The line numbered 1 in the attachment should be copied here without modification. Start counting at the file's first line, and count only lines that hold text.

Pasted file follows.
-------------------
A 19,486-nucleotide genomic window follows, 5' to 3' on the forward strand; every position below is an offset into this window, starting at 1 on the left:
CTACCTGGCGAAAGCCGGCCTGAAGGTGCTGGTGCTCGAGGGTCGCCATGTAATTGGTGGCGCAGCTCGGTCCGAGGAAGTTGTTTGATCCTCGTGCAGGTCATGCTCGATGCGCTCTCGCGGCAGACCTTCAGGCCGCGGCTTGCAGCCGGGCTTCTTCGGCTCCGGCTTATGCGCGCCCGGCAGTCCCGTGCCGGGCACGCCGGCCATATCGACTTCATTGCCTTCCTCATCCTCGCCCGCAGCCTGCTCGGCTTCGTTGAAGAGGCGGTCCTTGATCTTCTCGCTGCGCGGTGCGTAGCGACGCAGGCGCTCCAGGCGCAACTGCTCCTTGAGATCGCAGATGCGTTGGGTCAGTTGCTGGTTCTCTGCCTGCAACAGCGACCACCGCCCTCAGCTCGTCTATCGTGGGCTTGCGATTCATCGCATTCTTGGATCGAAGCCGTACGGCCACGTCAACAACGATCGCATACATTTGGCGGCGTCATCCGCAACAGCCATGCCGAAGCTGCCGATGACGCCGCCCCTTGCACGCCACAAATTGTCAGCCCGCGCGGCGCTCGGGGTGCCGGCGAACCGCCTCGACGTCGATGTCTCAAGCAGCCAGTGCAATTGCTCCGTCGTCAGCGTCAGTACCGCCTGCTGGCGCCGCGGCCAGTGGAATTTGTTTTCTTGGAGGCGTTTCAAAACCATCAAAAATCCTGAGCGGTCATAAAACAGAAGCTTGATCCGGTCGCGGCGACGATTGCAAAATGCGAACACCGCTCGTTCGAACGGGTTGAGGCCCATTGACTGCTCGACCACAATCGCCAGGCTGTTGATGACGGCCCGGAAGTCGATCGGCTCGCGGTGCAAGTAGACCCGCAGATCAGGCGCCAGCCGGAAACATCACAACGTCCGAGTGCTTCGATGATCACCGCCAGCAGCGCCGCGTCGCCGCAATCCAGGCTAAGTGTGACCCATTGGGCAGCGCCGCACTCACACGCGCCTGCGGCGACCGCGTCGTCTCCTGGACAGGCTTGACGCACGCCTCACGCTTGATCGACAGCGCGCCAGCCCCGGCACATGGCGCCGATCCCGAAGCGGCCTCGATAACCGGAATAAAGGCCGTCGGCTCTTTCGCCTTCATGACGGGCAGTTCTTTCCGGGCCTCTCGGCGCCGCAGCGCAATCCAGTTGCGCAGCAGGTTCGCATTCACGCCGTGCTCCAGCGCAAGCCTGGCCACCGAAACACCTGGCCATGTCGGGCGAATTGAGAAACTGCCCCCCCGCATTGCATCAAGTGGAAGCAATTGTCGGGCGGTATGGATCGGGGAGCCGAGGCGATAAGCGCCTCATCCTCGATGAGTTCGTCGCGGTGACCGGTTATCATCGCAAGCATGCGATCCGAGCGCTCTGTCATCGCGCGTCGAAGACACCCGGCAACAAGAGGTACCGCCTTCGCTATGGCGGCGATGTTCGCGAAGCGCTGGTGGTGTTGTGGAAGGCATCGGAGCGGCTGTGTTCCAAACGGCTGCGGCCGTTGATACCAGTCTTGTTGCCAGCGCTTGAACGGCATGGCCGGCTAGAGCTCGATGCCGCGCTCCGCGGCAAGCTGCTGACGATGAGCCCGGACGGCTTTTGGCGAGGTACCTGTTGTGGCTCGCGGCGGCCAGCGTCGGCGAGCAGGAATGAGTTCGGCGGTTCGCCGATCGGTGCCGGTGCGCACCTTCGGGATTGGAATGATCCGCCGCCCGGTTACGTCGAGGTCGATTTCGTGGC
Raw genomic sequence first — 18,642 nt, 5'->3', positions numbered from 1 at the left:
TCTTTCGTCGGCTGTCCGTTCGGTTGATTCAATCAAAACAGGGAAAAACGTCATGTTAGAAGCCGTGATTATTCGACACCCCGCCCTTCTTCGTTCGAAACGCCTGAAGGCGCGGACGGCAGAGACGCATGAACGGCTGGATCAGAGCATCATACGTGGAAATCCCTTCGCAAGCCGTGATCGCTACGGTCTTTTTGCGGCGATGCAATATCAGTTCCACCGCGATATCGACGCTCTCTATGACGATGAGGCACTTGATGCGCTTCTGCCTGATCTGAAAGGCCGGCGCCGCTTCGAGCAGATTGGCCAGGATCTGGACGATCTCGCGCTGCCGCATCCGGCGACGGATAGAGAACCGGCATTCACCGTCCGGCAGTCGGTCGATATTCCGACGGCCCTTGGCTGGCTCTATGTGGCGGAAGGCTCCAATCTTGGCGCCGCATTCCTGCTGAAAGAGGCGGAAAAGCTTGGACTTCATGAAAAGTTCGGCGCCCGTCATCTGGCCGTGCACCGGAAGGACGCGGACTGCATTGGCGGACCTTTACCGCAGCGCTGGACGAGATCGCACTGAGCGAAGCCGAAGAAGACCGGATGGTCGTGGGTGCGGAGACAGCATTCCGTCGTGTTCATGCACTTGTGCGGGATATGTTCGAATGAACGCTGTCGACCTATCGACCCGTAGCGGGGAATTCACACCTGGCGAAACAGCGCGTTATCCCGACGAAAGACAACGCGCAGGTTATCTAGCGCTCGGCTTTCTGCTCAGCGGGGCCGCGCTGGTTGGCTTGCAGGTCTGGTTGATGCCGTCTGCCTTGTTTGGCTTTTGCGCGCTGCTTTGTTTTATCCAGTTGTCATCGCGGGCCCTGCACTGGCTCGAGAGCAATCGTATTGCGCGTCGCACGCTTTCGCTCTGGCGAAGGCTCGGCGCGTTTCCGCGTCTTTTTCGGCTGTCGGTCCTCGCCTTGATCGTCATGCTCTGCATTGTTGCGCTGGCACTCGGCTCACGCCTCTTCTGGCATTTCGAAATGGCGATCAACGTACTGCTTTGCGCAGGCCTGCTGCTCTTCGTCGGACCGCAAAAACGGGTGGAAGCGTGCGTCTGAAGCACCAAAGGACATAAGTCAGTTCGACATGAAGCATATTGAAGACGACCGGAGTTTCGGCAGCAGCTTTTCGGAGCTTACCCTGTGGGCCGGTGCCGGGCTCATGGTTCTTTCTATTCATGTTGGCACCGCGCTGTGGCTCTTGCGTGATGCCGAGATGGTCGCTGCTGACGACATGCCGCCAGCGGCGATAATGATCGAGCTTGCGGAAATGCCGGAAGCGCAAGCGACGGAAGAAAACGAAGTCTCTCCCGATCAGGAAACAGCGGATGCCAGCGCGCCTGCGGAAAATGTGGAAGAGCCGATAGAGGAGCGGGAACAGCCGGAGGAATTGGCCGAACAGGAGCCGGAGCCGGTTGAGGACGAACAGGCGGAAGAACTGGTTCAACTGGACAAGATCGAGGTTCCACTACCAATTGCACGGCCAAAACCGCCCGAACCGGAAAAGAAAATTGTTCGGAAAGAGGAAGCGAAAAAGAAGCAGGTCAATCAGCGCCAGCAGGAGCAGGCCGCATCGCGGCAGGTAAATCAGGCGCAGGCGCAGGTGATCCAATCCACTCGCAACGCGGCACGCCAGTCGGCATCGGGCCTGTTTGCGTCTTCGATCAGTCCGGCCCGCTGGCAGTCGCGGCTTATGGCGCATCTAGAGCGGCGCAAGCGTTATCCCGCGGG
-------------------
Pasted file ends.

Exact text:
A 19,486-nucleotide genomic window follows, 5' to 3' on the forward strand; every position below is an offset into this window, starting at 1 on the left: